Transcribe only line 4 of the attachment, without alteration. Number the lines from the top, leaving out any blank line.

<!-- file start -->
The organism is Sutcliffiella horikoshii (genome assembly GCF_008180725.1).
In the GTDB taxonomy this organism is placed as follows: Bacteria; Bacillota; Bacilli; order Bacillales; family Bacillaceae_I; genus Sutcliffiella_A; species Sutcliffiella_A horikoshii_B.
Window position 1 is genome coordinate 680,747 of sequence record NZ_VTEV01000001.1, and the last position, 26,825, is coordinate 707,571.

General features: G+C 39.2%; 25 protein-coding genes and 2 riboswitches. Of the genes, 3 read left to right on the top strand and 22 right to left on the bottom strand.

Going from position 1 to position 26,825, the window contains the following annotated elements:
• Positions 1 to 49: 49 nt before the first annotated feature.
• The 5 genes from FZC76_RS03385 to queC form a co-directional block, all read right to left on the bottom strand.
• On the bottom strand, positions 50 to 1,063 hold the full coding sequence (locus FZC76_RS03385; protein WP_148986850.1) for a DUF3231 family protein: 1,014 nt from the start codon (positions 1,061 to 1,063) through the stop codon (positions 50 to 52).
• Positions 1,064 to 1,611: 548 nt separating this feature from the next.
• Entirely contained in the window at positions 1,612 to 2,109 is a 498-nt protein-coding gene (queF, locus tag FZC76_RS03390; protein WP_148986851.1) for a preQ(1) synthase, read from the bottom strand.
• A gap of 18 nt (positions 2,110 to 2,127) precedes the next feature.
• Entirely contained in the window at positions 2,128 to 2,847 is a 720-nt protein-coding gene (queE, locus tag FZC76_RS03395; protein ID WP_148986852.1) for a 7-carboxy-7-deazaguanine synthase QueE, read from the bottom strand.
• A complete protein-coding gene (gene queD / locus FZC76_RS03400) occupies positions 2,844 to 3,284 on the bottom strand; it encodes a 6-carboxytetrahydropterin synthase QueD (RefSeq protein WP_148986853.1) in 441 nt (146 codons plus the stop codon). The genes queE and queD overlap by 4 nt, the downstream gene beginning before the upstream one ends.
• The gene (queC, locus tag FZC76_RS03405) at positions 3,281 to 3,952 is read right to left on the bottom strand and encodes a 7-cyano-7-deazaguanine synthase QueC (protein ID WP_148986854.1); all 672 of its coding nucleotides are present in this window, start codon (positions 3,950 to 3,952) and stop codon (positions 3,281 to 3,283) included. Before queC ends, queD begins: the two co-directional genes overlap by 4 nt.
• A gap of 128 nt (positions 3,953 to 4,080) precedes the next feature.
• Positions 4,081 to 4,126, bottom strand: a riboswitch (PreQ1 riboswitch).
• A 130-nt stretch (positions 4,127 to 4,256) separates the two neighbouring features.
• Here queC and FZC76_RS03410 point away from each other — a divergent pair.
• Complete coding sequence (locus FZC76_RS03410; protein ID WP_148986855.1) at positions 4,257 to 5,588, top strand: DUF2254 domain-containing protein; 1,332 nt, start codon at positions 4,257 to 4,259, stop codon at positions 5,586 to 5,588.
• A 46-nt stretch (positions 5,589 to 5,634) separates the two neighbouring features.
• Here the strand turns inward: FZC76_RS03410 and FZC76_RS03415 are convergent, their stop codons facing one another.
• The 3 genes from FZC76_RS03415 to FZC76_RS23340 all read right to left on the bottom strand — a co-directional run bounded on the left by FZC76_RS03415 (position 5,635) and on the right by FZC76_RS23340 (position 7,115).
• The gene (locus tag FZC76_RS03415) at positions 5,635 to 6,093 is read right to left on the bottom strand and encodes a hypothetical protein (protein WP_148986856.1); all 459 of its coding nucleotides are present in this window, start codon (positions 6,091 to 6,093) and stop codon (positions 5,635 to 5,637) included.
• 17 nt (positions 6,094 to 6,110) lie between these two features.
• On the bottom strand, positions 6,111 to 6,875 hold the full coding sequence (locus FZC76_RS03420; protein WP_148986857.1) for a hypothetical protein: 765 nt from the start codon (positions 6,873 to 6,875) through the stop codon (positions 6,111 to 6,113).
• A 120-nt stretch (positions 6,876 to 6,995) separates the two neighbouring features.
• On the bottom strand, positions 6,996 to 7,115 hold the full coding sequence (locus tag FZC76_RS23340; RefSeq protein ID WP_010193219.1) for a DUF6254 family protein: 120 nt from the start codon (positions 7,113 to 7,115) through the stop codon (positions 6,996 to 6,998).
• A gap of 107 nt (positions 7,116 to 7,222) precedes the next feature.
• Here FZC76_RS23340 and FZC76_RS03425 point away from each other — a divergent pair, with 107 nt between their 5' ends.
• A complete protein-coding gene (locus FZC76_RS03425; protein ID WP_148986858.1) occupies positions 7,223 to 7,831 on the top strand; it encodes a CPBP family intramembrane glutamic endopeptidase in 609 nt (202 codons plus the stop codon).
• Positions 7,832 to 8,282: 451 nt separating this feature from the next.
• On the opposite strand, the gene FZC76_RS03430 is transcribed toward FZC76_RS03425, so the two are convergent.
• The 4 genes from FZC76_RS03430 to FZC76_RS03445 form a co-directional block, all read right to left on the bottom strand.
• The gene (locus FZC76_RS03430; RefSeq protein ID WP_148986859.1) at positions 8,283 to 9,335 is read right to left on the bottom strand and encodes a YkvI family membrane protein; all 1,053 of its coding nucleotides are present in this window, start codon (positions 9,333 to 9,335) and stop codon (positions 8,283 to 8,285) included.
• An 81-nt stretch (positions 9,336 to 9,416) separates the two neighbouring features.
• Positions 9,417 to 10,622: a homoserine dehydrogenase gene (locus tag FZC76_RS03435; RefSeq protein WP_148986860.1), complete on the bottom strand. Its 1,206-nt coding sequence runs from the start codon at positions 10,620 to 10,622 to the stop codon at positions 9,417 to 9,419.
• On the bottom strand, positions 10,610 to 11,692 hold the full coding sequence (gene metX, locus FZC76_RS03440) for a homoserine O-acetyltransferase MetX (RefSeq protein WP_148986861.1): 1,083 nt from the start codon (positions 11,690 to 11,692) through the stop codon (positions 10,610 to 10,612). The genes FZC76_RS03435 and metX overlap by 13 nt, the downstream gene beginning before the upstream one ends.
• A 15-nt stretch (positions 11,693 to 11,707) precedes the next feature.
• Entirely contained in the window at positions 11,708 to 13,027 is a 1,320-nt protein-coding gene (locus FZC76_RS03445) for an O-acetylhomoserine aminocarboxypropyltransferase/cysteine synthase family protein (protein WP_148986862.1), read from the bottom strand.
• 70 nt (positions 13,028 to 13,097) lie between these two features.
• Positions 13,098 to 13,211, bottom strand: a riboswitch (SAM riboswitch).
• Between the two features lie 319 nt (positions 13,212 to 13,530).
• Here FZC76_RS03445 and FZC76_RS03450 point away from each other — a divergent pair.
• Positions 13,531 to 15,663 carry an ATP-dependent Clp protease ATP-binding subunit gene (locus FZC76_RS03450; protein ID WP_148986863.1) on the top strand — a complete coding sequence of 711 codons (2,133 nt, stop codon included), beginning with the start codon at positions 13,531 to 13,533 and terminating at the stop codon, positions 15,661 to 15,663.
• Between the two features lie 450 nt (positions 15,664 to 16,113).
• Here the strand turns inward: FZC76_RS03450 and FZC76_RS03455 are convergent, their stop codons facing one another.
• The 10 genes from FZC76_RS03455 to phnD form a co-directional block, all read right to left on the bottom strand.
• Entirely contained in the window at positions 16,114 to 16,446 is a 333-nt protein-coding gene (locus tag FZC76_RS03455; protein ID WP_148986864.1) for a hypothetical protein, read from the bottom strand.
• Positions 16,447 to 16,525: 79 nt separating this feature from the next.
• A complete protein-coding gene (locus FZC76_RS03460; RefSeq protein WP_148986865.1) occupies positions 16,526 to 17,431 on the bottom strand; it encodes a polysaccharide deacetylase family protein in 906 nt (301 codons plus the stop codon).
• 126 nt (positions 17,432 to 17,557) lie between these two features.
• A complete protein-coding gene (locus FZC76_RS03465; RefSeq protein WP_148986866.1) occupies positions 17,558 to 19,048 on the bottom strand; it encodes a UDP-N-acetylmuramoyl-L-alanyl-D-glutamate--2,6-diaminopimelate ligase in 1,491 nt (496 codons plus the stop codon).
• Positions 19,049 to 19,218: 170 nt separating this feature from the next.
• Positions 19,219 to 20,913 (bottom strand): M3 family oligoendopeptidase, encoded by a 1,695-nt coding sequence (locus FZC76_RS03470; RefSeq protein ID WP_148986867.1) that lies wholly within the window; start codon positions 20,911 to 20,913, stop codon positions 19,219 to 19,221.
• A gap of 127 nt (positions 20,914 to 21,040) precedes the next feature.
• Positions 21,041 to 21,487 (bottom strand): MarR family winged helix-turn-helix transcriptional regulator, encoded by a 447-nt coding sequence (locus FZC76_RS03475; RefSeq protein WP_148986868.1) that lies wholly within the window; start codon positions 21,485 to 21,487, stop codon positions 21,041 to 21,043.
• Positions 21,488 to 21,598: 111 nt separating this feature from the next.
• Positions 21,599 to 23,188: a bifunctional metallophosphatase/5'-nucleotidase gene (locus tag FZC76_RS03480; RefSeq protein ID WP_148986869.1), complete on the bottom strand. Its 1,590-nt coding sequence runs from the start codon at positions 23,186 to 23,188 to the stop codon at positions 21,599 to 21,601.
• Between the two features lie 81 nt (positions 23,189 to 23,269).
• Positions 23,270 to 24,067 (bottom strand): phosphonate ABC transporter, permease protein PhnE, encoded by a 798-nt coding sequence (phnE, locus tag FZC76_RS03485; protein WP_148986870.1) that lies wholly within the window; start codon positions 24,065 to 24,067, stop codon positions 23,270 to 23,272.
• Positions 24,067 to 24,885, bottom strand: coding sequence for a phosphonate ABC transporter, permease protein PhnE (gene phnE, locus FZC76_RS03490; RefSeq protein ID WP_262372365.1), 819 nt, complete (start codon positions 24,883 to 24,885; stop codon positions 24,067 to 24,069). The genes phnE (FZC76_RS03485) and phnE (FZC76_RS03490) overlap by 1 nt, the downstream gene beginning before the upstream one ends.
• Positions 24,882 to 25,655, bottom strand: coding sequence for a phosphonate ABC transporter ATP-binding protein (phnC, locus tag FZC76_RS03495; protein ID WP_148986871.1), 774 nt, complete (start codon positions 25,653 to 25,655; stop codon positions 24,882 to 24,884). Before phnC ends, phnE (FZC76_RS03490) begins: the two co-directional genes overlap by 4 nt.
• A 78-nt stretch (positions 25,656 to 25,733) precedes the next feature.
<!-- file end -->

General features: G+C 39.2%; 25 protein-coding genes and 2 riboswitches. Of the genes, 3 read left to right on the top strand and 22 right to left on the bottom strand.